You should enable HA controllers in any production environment. Single controllers are fine for testing and playing, but I’d say if you are in a production environment, then HA controllers is essential.
Hey, you might be interested in the Let’s Encrypt proxy charm that I’m designing right now, then. It is something that I have a need for so I started work on it 4 days ago. I’m thinking I should be finished fairly soon. Maybe within a week, but no promises.
There is an existing SSL proxy charm, but I don’t know whether or not it is scalable. I thought I had read something that said it wasn’t scalable, but now I can’t find it.
The charm I’m working on will allow you to scale the proxy to any number of units while making sure that the certs are replicated to each unit and that only the leader is actually generating the certificates, so that you don’t exceed the Let’s Encrypt rate limit.
Then you just point your DNS at the proxy servers and it will generate required certs while routing the traffic to the Juju applications that are connected based on the incoming domain.
I’m curious why you run Juju controllers behind HA Proxy. All of the juju clients already know about the multi controller nature, and will automatically fail over to another controller if the one they are currently connected to dies, and while connected they maintain the list of active controllers, so a new one coming up should get added to the list of possible contacts.
The only failure mode that I’m aware of is if you are killing controllers fast enough that you’ve rotated all controllers away in the time that a client has been disconnected. (eg, you have 3 running today, client disconnects, then by next week you have killed and started a 3 new controllers, a client connecting won’t actually know any of the new controllers to discover the rest.)
@jameinel did some great work on creating a bundle setup to help with getting monitoring setup on your controllers as well as a pre-made dashboard ready to go. I’ve updated the post around monitoring controllers with that setup and have a bundle in the store that is a bit of plug-n-play (well almost) that I encourage folks to check out.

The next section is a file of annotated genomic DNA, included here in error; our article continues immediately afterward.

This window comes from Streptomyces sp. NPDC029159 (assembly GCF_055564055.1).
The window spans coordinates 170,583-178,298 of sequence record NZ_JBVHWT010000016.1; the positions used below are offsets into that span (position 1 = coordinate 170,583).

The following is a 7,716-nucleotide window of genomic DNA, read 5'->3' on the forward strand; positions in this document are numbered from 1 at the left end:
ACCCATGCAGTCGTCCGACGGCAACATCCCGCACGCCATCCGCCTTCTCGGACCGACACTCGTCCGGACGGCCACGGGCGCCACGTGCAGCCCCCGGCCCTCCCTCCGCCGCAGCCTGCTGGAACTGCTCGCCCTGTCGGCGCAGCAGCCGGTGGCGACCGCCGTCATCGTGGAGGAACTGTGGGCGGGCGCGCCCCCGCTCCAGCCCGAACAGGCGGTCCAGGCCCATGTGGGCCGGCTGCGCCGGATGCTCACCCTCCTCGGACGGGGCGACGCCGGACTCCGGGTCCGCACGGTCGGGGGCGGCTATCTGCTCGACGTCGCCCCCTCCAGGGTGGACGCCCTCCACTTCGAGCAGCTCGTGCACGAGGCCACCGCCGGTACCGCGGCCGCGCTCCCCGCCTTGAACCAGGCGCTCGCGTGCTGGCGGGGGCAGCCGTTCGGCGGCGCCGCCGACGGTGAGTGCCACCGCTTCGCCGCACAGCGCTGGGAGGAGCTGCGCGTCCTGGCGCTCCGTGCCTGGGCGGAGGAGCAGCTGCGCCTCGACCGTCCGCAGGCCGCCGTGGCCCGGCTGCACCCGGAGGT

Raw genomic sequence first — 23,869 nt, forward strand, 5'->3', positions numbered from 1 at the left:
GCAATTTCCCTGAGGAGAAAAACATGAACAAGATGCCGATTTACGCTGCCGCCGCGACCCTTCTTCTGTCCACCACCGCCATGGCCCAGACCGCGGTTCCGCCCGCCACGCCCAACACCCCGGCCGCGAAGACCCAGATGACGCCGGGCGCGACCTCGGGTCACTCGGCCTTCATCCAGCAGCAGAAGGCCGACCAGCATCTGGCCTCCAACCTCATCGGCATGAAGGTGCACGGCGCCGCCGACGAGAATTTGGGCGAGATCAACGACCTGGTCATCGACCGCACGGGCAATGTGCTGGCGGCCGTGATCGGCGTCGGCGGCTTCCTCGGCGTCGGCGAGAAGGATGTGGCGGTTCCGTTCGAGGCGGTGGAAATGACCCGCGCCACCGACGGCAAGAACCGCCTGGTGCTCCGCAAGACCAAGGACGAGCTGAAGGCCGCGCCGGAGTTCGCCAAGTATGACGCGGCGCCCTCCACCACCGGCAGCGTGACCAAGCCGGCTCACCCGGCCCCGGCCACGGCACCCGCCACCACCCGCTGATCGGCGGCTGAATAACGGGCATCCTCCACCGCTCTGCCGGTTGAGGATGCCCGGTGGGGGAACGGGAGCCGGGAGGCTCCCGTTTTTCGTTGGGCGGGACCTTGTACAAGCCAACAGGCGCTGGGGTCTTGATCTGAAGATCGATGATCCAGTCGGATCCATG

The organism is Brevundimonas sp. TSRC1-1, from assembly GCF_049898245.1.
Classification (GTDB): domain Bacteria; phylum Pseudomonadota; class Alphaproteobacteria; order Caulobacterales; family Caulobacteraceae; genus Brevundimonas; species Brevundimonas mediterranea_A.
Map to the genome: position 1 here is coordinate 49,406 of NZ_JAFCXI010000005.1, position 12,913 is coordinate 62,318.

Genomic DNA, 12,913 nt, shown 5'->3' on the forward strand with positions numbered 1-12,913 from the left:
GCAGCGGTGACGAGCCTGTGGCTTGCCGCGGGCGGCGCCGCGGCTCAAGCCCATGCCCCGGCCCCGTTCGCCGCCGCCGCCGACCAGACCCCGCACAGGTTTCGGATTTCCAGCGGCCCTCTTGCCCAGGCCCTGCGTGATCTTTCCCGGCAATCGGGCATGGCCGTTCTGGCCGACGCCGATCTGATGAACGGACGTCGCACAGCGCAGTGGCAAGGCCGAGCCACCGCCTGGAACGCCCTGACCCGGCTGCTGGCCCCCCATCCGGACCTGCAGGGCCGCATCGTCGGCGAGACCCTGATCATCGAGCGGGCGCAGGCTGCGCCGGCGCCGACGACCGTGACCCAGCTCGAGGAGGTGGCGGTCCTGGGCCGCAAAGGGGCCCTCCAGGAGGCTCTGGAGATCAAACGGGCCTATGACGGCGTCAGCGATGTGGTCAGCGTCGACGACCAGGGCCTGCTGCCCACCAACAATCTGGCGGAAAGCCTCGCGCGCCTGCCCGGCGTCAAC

In order for Juju to be applicable to large production environments a lot of work on RBAC and authentication is needed. There is a huge lack of commonly used auth backends (ex. ldap, oauth, saml etc) or integration with cloud providers auth (ex. MaaS, OpenStack, etc). On top, we have very limited RBAC and it is impossible to have user groups, per application access, per command access (ex. allow a user to change charm config but not run commands on units) etc.
Another required feature would be to allow Juju controller services decomposition, or containerization. Scalability is an issue and being able to use an external, maybe optimized, MongoDB would help or being able to spawn a Juju controller on k8s.
Controllers exposed to the Internet should (at a minimum) be backed by TLS.
How to use an external identity provider
Look into Juju’s internals
Production users benefit from an understanding of how Juju gets its work done. Internally, Juju is a network of a software agents (jujud processes) in a star typology. The central node is the controller.
To create a report of any given agent, juju ssh into the machine, then run juju_engine_report:
$ juju ssh <machine-id>
Under Kubernetes, juju ssh is unavailable. Use kubectl exec to access the operator pod (which is where the relevant agent is executing). You will also need to include the scripts to your session with source.
The juju_engine_report provides valuable diagnostics. A useful periodic task is to run an engine report for each jujud process on each machine. Some tooling has been developed to help isolate problems and aid debugging:
I’d like to second @soumplis comment here and from our view there the RBAC and auth options are lacking. Regarding the MAAS side of things, it advertises the following features:
Authentication and Identity
Integrate with LDAP, Active Directory or SAML for central identity management and single-sign-on across multiple MAAS regions.
in addition to RBAC if you pay for support. However there is no docs on what those features are or how they actually work. See some old posts in their discourse (1, 2) asking for details, but without much response. There is a blog post about multi tenancy in maas which talks a little about the RBAC features, but that is really not enough to go on. It also talks about using Candid for LDAP.
Why no documentation? Put simply, I won’t buy unless I know what I am buying.
Speaking of Candid, what is the state of that project and what is its scope both for MAAS and Juju? I understand that it can be an external identity provider for Juju from some of the posts above, but where is the documentation?